John Whitbeck, GOP Candidate for Congress, Makes an Anti-Semitic Joke

This is almost a week old, but someone posted it to Facebook today. The joke is one on which a representative of the Jewish people presents the new pope with a bill for the last supper, something–according to the joke–that representatives of the Jewish people have been trying to do for centuries. The video speaks for itself, especially in the enthusiastic response the joke gets:

Whitbeck’s response to those who find the joke offensive is quoted on Opposing Views:

According to Whitbeck, no one should be offended by the joke because he heard it at church. He said, “[I] did not tell an anti-Semitic joke. I told a joke I heard from a priest at a church service.”

He added: “Any alleged outrage over this joke has been wholly manufactured by American Bridge, an organization founded by Democrat activist David Brock and funded by Georg[e] Soros. American Bridge, which has the sole purpose of electing Democrats by attacking Republicans, has repeatedly demonstrated its commitment to defeating Ken Cuccinelli by any means they deem necessary.”

Writing in The Forward, Ron Kampeas has an interesting analysis, connecting it to Virginia Senator George Allen’s “macaca moment“–you can watch that video here–in which he

used a North African pejorative, “macaca,” to describe a person of color, which led folks to wonder what the Southern-accented son of a legendary football coach knew from North African pejoratives, which led to the discovery that Allen’s mother was born Jewish in Tunisia, which led Allen to deny this, emphatically, which all helped lead to his defeat.

Kampeas goes on:

Now this [where Whitbeck made the joke] is not a dusty southern corner of the state (although that would hardly excuse it.) [Virginia's] Tenth [District] encompasses a good chunk of the state’s Washington suburbs, which is where a lot of the state’s Jews live, and which is represented in Congress by Rep. Frank Wolf (R-Va.), who has made a name for himself as a leading advocate of human rights overseas.

That a Catholic politician would make an antisemitic joke, even on the campaign trail, even when campaigning for someone else–in this case, Ken Cuccinelli, the Virginia attorney general who is running for governor–neither surprises nor shocks me. (Cuccinelli not only distanced himself from the joke, but made a point of saying that he would have called it out on the spot if he’d been there when Whitbeck told it.) Nor am I surprised or shocked by the way Whitbeck’s audience laughed at the joke. I am angry, of course, but mostly I am sad, just deeply, deeply, deeply sad, and I don’t quite know what else to say.

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28 Responses to John Whitbeck, GOP Candidate for Congress, Makes an Anti-Semitic Joke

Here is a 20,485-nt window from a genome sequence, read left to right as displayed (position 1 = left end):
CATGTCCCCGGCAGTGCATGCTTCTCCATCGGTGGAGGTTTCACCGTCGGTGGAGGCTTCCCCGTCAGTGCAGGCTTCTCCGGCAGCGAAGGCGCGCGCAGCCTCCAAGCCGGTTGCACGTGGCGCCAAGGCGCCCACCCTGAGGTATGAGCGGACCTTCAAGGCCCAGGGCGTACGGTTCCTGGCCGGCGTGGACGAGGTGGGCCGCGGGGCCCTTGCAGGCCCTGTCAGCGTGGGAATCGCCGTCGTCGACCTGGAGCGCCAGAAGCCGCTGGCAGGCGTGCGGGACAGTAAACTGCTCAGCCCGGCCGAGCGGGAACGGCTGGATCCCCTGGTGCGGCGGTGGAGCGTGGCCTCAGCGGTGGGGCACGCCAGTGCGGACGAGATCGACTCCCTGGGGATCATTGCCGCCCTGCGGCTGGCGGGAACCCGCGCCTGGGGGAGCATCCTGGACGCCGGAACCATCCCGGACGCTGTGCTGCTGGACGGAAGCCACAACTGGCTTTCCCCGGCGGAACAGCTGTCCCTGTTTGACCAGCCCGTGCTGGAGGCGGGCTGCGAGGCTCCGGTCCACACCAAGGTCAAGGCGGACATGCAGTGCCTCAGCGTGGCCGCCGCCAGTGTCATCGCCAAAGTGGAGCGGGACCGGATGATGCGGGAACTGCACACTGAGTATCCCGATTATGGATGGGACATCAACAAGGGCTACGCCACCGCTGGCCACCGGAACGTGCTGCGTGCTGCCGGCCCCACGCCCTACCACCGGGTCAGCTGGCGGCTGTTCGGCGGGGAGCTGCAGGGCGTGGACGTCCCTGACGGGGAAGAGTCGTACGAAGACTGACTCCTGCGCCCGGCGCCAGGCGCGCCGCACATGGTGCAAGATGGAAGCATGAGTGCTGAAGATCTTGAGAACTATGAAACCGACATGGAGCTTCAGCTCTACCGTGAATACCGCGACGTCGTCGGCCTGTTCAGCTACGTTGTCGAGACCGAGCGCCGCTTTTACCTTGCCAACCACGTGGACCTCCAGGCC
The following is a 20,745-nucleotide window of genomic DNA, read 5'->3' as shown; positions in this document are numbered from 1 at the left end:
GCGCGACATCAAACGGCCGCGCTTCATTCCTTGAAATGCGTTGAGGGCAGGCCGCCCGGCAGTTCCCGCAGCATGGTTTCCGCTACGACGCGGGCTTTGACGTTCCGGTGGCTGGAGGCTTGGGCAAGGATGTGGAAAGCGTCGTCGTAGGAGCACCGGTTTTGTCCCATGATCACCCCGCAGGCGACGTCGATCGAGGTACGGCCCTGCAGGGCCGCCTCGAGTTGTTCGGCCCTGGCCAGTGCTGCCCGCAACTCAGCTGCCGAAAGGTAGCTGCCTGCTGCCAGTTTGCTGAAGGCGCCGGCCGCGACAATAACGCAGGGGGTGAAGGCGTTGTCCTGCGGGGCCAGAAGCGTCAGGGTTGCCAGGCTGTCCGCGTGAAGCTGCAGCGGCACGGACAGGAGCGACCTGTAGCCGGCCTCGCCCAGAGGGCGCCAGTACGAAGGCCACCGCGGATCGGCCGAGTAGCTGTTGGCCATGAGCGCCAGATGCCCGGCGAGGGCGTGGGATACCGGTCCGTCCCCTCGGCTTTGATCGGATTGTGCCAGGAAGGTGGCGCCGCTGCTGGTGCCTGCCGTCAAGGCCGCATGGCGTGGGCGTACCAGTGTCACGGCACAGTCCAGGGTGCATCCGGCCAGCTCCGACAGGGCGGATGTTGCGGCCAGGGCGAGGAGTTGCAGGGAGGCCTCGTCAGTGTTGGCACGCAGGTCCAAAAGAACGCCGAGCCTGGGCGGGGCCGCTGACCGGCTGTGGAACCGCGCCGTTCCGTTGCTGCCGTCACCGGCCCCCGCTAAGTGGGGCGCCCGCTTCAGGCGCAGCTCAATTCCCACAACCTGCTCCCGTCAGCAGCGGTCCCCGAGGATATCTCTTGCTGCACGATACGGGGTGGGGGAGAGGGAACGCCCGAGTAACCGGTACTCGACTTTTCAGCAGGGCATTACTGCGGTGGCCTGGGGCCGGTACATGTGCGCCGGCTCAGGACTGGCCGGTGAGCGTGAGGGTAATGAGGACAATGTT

1. 1
    tlfk says:

    His defense is that he heard the joke from a priest? Is this that argument that someone is a person (usually man) of the church and therefore automatically falls into “good guy” category, individual actions not withstanding? Why would a priest automatically be excused from ever being anti-Semitic (or even making jokes in poor taste)? Presumably this gentleman knows some history of WWII.

  2. 2
    nobody.really says:

    Ok, I’ll bite: Why do people take offense to this joke?

    (Oh, and there’s a typo in the heading; it should say : “… Makes AN Anti-Semitic Joke.”)

  3. 3
    RonF says:

    I found the anecdote neither anti-Semitic nor funny. Just kind of pointless and dumb, if you ask me.

  4. 4
    nobody.really says:

    I see the joke as tweaking the pretensions of Roman Catholicism in claiming to be the unique heirs of Jesus’s legacy through the authority of Peter. Ok, if you’re in privity with them, then you’re liable for their debts.

    Not exactly a knee-slapper, but whaddaya want? It’s not like Catholics have an office full of Jewish staff writers.

  5. Nobody.Really:

    First, thanks for catching the typo.

    The joke plays on two tropes of antisemitism: the Jews as Christ-killers and the Jews as cheap.

  6. 6
    Myca says:

    It’s playing on the stereotype of Jews as money-grubbing and greedy.

    And it’s awful.

    And not actually funny, unless “Jews + money = hilarious” for you.

    —Myca

  7. 7
    nobody.really says:

    Ok, I see the “cheap” thing. Alas, presenting a bill seemed like the perfect vehicle for tweaking the Catholic pretension. But I guess the punch line comes with too much baggage.

    And maybe the “Christ killer” thing falls into this category, too, but that one seems like a larger stretch. Almost certainly the people who hosted and provided food at the Last Supper were Jewish – as was everyone in attendance. How does acknowledging this fact evoke associations with Christ killers?

  8. 8
    nm says:

    Leaving aside the awfulness of the “joke” (in all the senses of unfunniness, really bad timing on the part of the teller, and essential appeal to bigotry), what on earth is the pretext for telling it in that situation? In what possible political world is that not an awkward moment to explain? I mean, imagine yourself in Whitbeck’s place: there you are in front of a crowd, about to tell them why to vote for your guy for governor, and you don’t make a gentle, friendly joke about local persons or events, or a gentle, friendly joke about your candidate, or even a hostile joke about your candidate’s opponent or your candidate’s opponent’s party. No, you say “I’m a Catholic, and I’m going to tell you a joke about the eternal greed of Jews, with a little reminder of what those nasty Jews did to Jesus right after he finished eating tossed in.” I can’t even begin to imagine what was going through his head to make him think that this was the story to tell.

  9. 9
    Jake Squid says:

    I can’t even begin to imagine what was going through his head to make him think that this was the story to tell.

    I would imagine that he was thinking, “Everybody hates Jews. This’ll be a great way to warm up the crowd.”

  10. 10
    JutGory says:

    nm @ 8:

    No, you say “I’m a Catholic, and I’m going to tell you a joke about the eternal greed of Jews, with a little reminder of what those nasty Jews did to Jesus right after he finished eating tossed in.”